Nancy Gonzalez Picks Hong Kong For First Asia Store

on January 24 2013 | in Fashion Retail Store Openings | by | with No Comments


With Columbian roots and a global outreach, Nancy Gonzalez has opened a stand-alone store in Hong Kong. The well-known luxury handbag maker currently has 300 points of distribution worldwide. Less than a third of those are in Asia, through retailers such as Lane Crawford, Isetan, and On Pedder. Its newly opened store in the IFC Shopping Mall is its first stand-alone store in Asia.

President and Creative Director Santiago Barberi Gonzalez said that the brand chose Hong Kong for the shop because of the city’s international and diverse background. “I was more comfortable opening [a boutique] in a place that’s more worldly. Maybe people traveling here on holidays are not so incredibly familiar with the brand, but the Hong Kong high-end consumer would definitely be familiar because these are people who are traveling to New York City and London and Dubai, which are places where I have a very strong presence,” he said.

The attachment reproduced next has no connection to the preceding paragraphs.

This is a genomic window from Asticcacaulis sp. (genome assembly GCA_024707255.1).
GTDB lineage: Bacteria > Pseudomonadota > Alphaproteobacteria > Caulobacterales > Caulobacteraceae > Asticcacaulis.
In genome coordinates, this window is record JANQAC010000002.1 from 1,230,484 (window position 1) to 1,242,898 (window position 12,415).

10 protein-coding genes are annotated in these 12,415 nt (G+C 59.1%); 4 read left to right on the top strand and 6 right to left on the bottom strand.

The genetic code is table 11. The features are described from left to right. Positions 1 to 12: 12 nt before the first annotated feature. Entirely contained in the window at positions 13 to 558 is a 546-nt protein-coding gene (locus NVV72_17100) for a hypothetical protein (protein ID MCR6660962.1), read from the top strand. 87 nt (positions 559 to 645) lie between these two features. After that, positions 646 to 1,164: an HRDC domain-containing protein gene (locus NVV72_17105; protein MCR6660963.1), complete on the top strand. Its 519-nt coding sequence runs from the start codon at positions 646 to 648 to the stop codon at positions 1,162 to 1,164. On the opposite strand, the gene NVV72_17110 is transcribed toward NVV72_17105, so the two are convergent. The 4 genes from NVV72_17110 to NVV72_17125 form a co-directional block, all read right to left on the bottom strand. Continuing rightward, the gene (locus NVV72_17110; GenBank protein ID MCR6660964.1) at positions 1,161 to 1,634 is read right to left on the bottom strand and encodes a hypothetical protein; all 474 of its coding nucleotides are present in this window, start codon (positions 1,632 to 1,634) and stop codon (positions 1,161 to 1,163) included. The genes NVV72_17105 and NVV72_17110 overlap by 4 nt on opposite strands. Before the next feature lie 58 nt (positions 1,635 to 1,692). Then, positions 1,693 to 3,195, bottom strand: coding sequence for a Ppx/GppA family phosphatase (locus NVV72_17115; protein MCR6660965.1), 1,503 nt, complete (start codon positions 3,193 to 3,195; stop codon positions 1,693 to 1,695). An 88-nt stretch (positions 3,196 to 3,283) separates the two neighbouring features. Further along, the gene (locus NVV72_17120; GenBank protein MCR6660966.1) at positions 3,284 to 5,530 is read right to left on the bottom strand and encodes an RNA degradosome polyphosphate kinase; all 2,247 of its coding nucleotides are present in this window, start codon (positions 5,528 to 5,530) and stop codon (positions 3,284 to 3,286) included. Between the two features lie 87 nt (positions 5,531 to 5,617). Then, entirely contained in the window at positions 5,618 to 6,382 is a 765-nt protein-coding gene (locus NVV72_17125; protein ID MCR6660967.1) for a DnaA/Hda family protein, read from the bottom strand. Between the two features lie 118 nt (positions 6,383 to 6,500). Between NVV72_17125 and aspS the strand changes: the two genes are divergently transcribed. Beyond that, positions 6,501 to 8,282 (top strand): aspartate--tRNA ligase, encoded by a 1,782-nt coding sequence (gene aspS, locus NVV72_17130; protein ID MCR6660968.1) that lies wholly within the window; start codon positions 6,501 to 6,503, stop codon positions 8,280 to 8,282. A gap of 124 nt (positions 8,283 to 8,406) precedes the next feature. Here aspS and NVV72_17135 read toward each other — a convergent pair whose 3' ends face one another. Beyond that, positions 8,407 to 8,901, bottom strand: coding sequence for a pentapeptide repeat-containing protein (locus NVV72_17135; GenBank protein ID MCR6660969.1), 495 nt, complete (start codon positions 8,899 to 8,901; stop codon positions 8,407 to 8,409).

With plans to open more mono-brand boutiques soon, Gonzalez elaborated, “I think the only way to do business in Asia is through the model of a mono-brand store. There is no choice. The customer in Asia likes to shop from the brand’s shop. In Asia, I don’t think you can do any substantial business if you don’t have your own store. Our focus is to open mono-brand stores all over Asia.”

To increase brand awareness and attract more customers in the East, Nancy Gonzalez is relaunching its website in English and Chinese, which will also include extensive social media links including Facebook, Pinterest, etc.

As for the design of the Hong Kong shop, Gonzalez received help from his local partner Bluebell Group and architecture firm Rawlins Design to incorporate elements from both his native Colombia and Asia. He used palmwood, a tree that’s indigenous to both Colombia and Southeast Asia. He designed a gold-leafed room to draw on the use of gold in both traditional Chinese design and pre-Colombian culture. Gonzalez also placed a piece of artwork from his family collection in the shop, which he plans to rotate on occasion.

photo credit: nancy gonzalez

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